Here is the trailer.

Messy by Tim Harford

What do jazz pianist Keith Jarrett, Amazon founder Jeff Bezos, Donald Trump and German field marshal Erwin Rommel have in common?

On the surface not much.  But Tim Harford says in his excellent recent book Messy that all these people have demonstrated the ability to improvise and embrace messy situations. Mess is a natural state and our efforts to impose order on a disordered world often backfire. Conversely, those who embrace mess can develop their own creativity and, in competitive endeavours, so confound their rivals as to gain a significant advantage. Harford begins by talking about jazz pianist Keith Jarrett’s famous Koln concert. Jarrett turned up to the venue to find a hopelessly out of tune piano.  The 17 year-old concert organiser Vera Brandes begged him to play. He agreed. That turned out to be a very good thing for Jarrett.  As Harford recounts, the piano pushed Jarrett to play keys and notes he usually avoided and in so doing he was able to break out of his normal patterns. The album of the Koln concert sold more than 3.5 million copies making it the most successful solo album in jazz history and the best selling piano album.

The point about Jarret’s unlikely success in Cologne is that forcing ourselves into messy situations where we have to work harder can sometimes be beneficial.

Tech company Amazon expanded well beyond their capacity in the early days. Founder Jeff Bezos was selling more product than he actually had the capacity to deliver. Harford writes that in the first week of operations, Amazon sold $12,000 worth of books but shipped only $846 worth. In the second week sales were up to $14,000 but Amazon only shipped $7,000. The early weeks sound hectic. Many would have taken stock at that point and slowed down. Instead, Bezos embraced the mess of those early days and kept taking big orders and expanding the company.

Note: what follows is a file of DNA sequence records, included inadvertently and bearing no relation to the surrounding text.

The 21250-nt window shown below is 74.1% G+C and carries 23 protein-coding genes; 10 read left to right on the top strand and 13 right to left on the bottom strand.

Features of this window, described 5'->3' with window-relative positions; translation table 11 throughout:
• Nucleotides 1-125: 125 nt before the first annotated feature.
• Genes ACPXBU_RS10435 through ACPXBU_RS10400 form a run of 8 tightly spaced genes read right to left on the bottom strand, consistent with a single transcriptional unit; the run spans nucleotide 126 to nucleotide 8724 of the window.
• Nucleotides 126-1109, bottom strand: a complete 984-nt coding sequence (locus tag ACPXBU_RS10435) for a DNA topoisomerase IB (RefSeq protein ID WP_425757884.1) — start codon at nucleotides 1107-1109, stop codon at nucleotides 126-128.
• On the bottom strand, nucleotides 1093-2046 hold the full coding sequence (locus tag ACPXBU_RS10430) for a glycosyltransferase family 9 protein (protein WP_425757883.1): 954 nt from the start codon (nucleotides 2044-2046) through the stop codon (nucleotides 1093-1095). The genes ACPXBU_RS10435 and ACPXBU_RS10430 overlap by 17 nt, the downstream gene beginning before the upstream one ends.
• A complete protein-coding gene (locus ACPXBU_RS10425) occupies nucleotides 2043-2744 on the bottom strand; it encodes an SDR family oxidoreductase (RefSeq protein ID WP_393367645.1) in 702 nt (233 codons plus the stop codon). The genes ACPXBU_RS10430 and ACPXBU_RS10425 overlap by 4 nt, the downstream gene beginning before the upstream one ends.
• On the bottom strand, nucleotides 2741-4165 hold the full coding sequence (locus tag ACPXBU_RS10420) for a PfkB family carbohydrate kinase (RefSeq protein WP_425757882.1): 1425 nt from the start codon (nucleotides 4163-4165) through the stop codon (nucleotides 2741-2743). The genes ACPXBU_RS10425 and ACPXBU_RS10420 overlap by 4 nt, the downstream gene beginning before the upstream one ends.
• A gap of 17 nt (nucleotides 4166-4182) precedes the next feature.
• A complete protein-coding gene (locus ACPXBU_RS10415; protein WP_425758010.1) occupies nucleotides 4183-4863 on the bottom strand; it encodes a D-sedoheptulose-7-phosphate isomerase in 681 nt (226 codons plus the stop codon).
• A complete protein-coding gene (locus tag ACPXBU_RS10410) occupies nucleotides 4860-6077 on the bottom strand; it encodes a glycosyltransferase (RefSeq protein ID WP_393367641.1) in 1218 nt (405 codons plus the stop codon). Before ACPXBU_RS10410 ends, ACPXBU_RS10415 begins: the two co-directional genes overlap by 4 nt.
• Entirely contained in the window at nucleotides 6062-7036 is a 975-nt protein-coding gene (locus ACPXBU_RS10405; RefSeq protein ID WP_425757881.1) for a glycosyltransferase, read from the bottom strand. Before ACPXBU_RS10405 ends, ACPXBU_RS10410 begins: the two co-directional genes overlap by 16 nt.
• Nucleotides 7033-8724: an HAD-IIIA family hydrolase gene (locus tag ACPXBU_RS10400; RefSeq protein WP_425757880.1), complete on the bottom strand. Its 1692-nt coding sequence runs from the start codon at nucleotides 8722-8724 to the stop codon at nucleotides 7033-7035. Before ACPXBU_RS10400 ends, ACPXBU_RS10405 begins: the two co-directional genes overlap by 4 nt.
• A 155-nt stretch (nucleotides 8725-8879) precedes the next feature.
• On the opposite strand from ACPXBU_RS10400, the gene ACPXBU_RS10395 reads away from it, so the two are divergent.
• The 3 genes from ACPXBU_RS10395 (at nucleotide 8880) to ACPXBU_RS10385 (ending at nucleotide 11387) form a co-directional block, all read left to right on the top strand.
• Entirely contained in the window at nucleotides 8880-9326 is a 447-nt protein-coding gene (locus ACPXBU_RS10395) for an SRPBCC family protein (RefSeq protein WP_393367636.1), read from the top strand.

Donald Trump confounded his political rivals in the lead up to winning the Republican party nomination by constantly changing the terms of the political debate. Trump made bold, in some cases outrageous, agenda setting statements and while his professional politician rivals scrambled to prepare a carefully scripted and work shopped policy response Trump moved on to the next issue. His scripted rivals couldn’t keep up (Harford’s book was written before the election result but the comments about his rival Republican candidates equally seem to apply to Democratic nominee Hilary Clinton).

German field marshal Erwin Rommel was effective because, like Trump, he did not play to a script. Harford recounts examples where Rommel found himself outnumbered behind enemy lines but counter punched anyway correctly reckoning that his enemy was in a messy state of disarray.

The subtitle to Harford’s book is: how to be creative and resilient in a tidy minded world. He gives us example after example where spontaneous mess beats the over planned course of action. I thought it very much built upon an earlier Harford book “Adapt: How Success Comes from Failure” where he pointed out the effectiveness of trial and error methods.